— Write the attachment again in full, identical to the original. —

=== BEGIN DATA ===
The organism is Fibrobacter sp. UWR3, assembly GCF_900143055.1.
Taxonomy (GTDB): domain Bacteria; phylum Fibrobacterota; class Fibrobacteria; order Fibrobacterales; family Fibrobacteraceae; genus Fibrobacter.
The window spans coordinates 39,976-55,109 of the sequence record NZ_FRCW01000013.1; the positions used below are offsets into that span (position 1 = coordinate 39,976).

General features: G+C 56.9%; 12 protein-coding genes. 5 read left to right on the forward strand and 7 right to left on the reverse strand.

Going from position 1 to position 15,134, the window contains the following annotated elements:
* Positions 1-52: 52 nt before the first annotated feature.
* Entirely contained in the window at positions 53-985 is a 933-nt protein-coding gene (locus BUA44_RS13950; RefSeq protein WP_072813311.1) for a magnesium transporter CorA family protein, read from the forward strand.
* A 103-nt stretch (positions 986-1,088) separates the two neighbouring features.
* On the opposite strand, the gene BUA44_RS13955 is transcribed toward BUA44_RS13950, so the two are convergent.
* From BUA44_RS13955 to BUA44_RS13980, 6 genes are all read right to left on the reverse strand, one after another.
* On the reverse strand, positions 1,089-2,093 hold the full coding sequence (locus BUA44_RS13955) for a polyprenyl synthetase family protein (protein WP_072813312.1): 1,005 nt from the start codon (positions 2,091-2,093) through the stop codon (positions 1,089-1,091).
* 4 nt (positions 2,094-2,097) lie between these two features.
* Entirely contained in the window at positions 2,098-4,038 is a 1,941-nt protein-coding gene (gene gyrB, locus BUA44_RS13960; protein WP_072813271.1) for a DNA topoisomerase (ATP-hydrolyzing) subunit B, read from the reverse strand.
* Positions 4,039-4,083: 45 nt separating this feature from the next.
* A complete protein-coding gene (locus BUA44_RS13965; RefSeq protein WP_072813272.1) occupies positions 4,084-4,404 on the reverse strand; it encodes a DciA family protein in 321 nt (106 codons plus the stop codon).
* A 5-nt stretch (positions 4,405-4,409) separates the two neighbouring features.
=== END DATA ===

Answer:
The organism is Fibrobacter sp. UWR3, assembly GCF_900143055.1.
Taxonomy (GTDB): domain Bacteria; phylum Fibrobacterota; class Fibrobacteria; order Fibrobacterales; family Fibrobacteraceae; genus Fibrobacter.
The window spans coordinates 39,976-55,109 of the sequence record NZ_FRCW01000013.1; the positions used below are offsets into that span (position 1 = coordinate 39,976).

General features: G+C 56.9%; 12 protein-coding genes. 5 read left to right on the forward strand and 7 right to left on the reverse strand.

Going from position 1 to position 15,134, the window contains the following annotated elements:
* Positions 1-52: 52 nt before the first annotated feature.
* Entirely contained in the window at positions 53-985 is a 933-nt protein-coding gene (locus BUA44_RS13950; RefSeq protein WP_072813311.1) for a magnesium transporter CorA family protein, read from the forward strand.
* A 103-nt stretch (positions 986-1,088) separates the two neighbouring features.
* On the opposite strand, the gene BUA44_RS13955 is transcribed toward BUA44_RS13950, so the two are convergent.
* From BUA44_RS13955 to BUA44_RS13980, 6 genes are all read right to left on the reverse strand, one after another.
* On the reverse strand, positions 1,089-2,093 hold the full coding sequence (locus BUA44_RS13955) for a polyprenyl synthetase family protein (protein WP_072813312.1): 1,005 nt from the start codon (positions 2,091-2,093) through the stop codon (positions 1,089-1,091).
* 4 nt (positions 2,094-2,097) lie between these two features.
* Entirely contained in the window at positions 2,098-4,038 is a 1,941-nt protein-coding gene (gene gyrB, locus BUA44_RS13960; protein WP_072813271.1) for a DNA topoisomerase (ATP-hydrolyzing) subunit B, read from the reverse strand.
* Positions 4,039-4,083: 45 nt separating this feature from the next.
* A complete protein-coding gene (locus BUA44_RS13965; RefSeq protein WP_072813272.1) occupies positions 4,084-4,404 on the reverse strand; it encodes a DciA family protein in 321 nt (106 codons plus the stop codon).
* A 5-nt stretch (positions 4,405-4,409) separates the two neighbouring features.